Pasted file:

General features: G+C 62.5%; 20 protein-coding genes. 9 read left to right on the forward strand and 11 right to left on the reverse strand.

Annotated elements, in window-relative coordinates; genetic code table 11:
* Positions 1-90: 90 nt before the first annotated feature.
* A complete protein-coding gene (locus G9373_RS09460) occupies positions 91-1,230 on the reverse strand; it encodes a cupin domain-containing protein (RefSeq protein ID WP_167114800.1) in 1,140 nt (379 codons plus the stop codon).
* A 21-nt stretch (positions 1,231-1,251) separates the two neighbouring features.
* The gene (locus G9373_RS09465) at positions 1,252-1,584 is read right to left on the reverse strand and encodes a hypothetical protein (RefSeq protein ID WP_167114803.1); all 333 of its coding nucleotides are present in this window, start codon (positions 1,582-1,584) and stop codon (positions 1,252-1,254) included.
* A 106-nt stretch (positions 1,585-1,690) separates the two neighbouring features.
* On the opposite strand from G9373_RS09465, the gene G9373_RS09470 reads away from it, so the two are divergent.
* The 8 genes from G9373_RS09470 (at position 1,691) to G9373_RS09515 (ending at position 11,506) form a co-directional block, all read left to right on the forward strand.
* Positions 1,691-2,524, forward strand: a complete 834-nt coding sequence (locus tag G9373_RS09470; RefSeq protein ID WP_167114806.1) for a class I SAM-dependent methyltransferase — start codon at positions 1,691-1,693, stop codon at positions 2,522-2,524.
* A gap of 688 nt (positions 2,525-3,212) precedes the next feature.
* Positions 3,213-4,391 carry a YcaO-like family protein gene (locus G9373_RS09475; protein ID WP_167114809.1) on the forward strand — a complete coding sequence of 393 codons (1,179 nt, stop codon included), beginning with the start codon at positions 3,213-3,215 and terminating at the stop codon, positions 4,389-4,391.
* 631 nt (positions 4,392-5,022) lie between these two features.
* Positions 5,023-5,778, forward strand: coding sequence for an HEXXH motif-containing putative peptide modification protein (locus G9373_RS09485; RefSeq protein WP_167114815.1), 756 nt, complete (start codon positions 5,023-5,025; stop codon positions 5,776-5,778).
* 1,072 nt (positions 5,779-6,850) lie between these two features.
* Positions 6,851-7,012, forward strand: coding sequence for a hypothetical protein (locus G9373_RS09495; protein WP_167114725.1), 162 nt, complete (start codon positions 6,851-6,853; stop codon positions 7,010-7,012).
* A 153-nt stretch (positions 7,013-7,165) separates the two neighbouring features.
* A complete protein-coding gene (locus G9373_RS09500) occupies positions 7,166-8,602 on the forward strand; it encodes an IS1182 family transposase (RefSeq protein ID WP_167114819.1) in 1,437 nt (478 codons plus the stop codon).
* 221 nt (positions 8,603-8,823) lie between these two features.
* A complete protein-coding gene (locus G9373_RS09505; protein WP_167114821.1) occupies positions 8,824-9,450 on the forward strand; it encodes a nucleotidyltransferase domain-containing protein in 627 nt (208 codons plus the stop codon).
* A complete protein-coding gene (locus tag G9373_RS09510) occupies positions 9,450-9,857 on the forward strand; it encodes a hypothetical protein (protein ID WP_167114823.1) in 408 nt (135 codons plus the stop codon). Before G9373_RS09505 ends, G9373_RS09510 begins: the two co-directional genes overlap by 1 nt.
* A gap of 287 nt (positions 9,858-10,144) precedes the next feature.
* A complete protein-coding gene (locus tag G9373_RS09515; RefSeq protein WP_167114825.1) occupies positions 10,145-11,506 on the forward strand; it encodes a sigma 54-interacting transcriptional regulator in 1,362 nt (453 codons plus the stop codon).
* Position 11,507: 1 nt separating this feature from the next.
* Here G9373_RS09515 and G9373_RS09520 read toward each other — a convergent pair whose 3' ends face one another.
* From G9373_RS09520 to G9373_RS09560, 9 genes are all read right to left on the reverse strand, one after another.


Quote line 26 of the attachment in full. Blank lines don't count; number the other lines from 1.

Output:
* From G9373_RS09520 to G9373_RS09560, 9 genes are all read right to left on the reverse strand, one after another.